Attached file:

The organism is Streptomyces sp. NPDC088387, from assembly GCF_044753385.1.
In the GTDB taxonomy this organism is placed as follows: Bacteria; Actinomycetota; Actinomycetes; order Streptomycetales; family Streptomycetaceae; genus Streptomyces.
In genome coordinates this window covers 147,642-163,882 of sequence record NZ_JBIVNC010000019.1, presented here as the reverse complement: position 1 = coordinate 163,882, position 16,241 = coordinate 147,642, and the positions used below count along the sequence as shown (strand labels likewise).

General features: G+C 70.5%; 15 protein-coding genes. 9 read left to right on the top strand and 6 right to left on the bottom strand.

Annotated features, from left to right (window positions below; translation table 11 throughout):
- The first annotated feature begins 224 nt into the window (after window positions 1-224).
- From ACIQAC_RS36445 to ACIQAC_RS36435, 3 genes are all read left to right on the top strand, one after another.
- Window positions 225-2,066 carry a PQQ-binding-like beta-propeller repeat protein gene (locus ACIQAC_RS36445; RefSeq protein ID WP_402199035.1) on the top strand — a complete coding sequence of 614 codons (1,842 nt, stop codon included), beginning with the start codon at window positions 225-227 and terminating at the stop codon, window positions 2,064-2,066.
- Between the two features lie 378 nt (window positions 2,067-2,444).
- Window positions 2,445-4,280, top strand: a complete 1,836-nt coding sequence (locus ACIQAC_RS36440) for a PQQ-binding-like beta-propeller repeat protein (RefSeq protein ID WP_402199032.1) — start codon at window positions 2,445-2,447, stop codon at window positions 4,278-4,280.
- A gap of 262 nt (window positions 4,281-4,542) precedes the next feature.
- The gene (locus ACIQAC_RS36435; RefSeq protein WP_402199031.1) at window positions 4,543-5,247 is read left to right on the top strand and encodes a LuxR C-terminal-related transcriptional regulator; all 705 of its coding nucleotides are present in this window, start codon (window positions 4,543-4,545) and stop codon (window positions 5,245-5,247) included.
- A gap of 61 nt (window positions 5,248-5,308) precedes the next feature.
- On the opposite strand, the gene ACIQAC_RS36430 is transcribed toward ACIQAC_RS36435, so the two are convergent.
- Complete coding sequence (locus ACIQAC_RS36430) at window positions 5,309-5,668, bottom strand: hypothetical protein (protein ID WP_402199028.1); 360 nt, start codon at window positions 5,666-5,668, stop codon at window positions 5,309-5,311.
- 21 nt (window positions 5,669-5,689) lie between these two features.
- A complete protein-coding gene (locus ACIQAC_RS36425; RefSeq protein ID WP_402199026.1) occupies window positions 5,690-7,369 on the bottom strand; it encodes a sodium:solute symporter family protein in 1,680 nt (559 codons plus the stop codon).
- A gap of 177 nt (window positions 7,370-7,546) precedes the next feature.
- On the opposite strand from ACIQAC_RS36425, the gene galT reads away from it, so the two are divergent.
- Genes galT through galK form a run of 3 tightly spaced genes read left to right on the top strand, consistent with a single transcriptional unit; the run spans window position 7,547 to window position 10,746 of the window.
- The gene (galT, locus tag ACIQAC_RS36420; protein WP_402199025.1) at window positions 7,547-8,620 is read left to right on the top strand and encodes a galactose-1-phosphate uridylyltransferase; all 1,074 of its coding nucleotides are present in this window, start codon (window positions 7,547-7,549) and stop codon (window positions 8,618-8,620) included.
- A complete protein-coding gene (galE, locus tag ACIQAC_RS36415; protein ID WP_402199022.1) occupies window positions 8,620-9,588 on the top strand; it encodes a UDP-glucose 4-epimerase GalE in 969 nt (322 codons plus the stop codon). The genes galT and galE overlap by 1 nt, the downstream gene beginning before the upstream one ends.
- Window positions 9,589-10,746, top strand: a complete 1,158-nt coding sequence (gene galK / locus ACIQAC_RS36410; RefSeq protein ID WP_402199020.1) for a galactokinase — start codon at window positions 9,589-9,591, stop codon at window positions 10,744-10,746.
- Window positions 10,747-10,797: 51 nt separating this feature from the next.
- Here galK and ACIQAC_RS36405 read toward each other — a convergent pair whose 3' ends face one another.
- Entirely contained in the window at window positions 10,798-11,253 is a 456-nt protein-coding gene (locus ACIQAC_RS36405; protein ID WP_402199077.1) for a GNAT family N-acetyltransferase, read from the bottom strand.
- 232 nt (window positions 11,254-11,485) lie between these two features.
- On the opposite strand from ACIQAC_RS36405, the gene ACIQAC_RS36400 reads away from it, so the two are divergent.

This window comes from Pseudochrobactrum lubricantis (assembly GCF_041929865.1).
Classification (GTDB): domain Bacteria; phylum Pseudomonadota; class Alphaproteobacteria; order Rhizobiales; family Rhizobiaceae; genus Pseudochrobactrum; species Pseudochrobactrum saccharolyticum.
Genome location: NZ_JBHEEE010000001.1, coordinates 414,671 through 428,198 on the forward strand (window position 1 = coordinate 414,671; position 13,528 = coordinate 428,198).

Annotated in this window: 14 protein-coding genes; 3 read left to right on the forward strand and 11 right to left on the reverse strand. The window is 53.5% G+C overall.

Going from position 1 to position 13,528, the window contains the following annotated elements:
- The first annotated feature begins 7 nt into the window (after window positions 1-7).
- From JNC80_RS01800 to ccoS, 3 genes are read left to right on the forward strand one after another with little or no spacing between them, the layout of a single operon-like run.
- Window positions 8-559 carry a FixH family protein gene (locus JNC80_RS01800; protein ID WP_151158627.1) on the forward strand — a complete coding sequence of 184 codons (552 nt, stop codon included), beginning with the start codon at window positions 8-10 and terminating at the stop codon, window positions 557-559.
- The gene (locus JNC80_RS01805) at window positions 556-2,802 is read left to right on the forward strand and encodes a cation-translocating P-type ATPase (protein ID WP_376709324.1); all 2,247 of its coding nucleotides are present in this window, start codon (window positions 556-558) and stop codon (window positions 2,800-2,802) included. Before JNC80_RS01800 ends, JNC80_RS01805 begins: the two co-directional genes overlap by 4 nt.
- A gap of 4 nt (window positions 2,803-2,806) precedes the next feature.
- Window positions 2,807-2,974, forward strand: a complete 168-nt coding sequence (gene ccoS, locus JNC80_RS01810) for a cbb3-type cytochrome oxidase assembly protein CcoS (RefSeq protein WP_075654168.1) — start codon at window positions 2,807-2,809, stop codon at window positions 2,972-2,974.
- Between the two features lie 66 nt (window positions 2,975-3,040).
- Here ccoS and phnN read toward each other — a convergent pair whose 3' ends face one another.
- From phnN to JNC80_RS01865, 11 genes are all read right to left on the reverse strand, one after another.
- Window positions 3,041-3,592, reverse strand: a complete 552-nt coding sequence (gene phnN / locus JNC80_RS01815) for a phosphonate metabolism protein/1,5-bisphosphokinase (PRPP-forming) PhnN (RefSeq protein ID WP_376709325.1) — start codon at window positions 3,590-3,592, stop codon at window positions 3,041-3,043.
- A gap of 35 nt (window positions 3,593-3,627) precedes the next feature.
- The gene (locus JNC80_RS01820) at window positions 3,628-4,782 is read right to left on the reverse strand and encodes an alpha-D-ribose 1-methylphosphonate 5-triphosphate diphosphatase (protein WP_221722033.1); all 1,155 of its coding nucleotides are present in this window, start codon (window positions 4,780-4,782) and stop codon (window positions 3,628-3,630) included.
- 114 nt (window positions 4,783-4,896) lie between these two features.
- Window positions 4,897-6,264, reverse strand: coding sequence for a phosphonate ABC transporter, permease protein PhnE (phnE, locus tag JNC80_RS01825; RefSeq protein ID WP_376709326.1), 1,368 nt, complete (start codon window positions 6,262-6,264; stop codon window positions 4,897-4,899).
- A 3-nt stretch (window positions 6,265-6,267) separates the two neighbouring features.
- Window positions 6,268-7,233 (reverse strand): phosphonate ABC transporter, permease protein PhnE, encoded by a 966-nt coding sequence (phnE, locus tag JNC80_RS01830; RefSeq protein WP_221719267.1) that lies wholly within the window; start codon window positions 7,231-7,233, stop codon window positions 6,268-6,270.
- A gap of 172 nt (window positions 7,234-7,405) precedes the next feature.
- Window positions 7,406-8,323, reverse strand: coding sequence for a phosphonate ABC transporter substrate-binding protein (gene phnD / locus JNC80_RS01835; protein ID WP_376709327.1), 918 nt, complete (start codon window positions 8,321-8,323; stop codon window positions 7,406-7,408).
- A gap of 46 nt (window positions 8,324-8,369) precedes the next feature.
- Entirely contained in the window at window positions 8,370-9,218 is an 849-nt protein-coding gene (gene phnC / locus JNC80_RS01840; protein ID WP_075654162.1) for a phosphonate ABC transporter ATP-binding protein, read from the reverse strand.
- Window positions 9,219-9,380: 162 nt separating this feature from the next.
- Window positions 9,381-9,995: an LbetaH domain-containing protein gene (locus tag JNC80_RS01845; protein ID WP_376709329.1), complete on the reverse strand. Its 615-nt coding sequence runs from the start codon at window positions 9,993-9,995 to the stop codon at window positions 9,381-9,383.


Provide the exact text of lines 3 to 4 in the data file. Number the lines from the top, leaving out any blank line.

In genome coordinates this window covers 147,642-163,882 of sequence record NZ_JBIVNC010000019.1, presented here as the reverse complement: position 1 = coordinate 163,882, position 16,241 = coordinate 147,642, and the positions used below count along the sequence as shown (strand labels likewise).

General features: G+C 70.5%; 15 protein-coding genes. 9 read left to right on the top strand and 6 right to left on the bottom strand.